In a spirit of well-meaning folly, I have created an album of traditional songs that have never before been recorded. After all, it's not like the world needs more versions of Pleasant And Delightful. Strong Meat is available now at gigs or by emailing me. It comes with reasonably comprehensive notes on the songs, which you can read by clicking this link.
During the ludicrously long time it took me to put the album together, I also recorded quite a few other folk songs under the mistaken apprehension that they too were unique. Then I found out that someone else had recorded them, so had to leave them off. So rather than offer you tracks from the album on this site, here are the near misses, along with some alternative versions of well-known songs:
The Truth Sent From Above
Also known as The Shropshire Carol, this comes from one of my favourite songbooks, Cecil Sharp's English Folk-Carols. Sharp's tune is not often sung, but Ralph Vaughan Williams collected a very different version in 5/4 and made a choral arrangement which has been quite popular. Which is annoying, because I really wanted to include this on my album.
The Truth Sent From Above
This song is Child ballad number 245. I had never come across a recording of it, but it turns out there is a version on a June Tabor live album somewhere! Who knew that you could bribe your bonny ship to ride out a storm?
The story behind this very affecting ballad can be traced back at least to the 12th Century. There are quite a few texts known from Scotland, most of them very beautiful but too long to sing, and not associated with tunes. This unusual and poignant American tune is given in Bertrand Bronson's Traditional Tunes of the Child Ballads.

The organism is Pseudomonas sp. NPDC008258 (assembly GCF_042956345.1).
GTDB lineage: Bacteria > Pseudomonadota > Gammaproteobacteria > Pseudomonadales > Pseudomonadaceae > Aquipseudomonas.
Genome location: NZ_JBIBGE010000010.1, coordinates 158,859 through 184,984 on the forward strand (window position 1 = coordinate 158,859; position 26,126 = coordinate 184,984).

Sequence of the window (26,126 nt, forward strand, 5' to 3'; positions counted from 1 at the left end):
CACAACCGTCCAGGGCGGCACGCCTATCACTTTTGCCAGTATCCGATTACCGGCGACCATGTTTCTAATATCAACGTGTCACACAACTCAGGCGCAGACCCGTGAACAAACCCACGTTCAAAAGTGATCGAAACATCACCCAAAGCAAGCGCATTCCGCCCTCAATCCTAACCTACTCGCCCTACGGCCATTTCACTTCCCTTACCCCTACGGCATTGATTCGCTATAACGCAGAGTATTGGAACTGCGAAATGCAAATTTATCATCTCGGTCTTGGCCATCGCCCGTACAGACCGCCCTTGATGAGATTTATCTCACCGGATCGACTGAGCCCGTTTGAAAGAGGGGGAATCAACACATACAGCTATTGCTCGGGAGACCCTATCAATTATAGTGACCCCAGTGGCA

(Interestingly, in this and most of the later versions, Lord Thomas is simply a nasty piece of work who treats poor Annie very badly; but in some of the earlier versions, it turns out that the real villains are Annie's family, who have cheated him out of his dowry, and that he's simply using her sister as a means of getting what is rightfully his.)
The Earl Of Errol
(A new version!) There are lots of texts of this ballad, and several tunes, but none of the tunes was collected with a full text, so I've abridged the words from a couple of different versions. The legal case that is the subject of this ballad was a real one, but the records have been lost. I hope it really happened like this.
The Earl of Errol
There probably isn't a folk fan on the planet who hasn't heard Nic Jones' version of this, which is of course a marvellous thing. Not having heard many other versions, I was intrigued to find the same song on an album by Tish Stubbs and Sam Richards, sounding quite different even though both must have originated with Harry Upton. My version is closer to Tish and Sam's, because, well, you're onto a loser if you try to match Nic.